ActiveStep | Perturbation Treadmill for Fall-Prevention and Research

 In Blog, News

When was the last time that you fell?

For me, it was last week. As I was walking through the snow, I hit a hidden patch of ice and took a quick, unexpected seat. I was fine. As I stood up and brushed myself off, my primary concern was if anyone had seen me. Many people are not as fortunate. The Center for Disease Control warns that falls are the most common cause of head injuries and hip fractures. Fall rates are increasing as the population ages, making fall prevention an important priority for healthcare, rehabilitation, and research.

Simbex designed and developed ActiveStep, an instrumented treadmill that uses rapid belt movements to challenge balance and practice avoiding falls. The ActiveStep perturbation training concept originated from over 25 years of NIH-funded research about the biomechanics of falls and fall prevention.

ActiveStep delivers multiple modes of perturbation training that mimic the motion of slips and trips. This training improves the ability to make a quick, strong, proportional response to the loss of balance. The good news is that balance recovery response is a skill that gets better with practice (the bad news is that the skill can be lost with disuse). Populations who are susceptible to falling, including the elderly and those recovering from illness or injury can particularly benefit from using ActiveStep for high-repetition, intensive training as a part of the therapy and rehabilitation process. The recently published results of the RACE study demonstrate ActiveStep’s effectiveness in reducing injurious fall rates in older adults.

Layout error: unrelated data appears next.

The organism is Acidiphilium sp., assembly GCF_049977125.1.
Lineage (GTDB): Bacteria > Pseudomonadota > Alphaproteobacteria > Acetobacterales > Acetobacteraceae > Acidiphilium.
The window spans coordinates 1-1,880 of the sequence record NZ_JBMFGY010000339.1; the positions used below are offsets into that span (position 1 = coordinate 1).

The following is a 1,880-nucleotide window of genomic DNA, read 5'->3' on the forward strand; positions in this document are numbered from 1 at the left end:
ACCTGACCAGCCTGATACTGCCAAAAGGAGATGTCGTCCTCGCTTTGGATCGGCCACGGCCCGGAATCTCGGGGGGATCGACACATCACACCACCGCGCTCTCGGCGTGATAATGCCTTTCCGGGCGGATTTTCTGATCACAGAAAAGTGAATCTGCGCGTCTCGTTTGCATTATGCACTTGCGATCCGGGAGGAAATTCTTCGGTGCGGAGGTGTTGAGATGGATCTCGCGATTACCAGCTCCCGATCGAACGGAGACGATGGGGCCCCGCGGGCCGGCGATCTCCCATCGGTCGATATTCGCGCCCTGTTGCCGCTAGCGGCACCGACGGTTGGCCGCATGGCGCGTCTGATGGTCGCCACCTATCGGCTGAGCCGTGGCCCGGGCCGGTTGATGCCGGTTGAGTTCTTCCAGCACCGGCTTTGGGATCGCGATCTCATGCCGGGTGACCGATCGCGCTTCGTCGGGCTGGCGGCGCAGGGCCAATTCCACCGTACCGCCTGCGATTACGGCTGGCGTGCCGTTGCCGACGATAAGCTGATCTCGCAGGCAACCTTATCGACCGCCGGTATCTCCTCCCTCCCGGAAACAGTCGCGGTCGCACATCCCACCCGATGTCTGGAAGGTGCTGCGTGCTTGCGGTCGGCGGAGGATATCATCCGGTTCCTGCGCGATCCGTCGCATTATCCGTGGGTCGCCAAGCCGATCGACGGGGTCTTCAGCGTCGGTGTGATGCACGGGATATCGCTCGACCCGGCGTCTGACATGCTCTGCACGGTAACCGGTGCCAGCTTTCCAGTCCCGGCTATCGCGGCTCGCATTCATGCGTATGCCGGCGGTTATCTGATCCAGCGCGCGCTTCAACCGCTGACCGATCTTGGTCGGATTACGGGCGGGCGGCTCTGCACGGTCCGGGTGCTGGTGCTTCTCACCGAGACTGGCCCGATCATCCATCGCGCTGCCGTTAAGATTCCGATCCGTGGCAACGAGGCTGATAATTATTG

ActiveStep is also used as a tool to study the mechanics of falls and fall prevention in research laboratories all over the country, including:

  • University of Illinois at Chicago
  • The Mayo Clinic
  • Central Michigan University
  • University of Maryland, Baltimore
  • University of North Carolina at Greensboro
  • University of Texas at El Paso
  • Georgia State University
  • University of Delaware
  • University of the Sciences in Philadelphia

More than a dozen scholarly articles have been published in the last two years by researchers using ActiveStep. A list of these publications can be found at the ActiveStep Website.

Angela Smalley is a Project Leader in Product Evaluation at Simbex. She has a PhD in rehabilitation science with a research emphasis in biomechanics and clinical background in sports medicine, orthotics and prosthetics.

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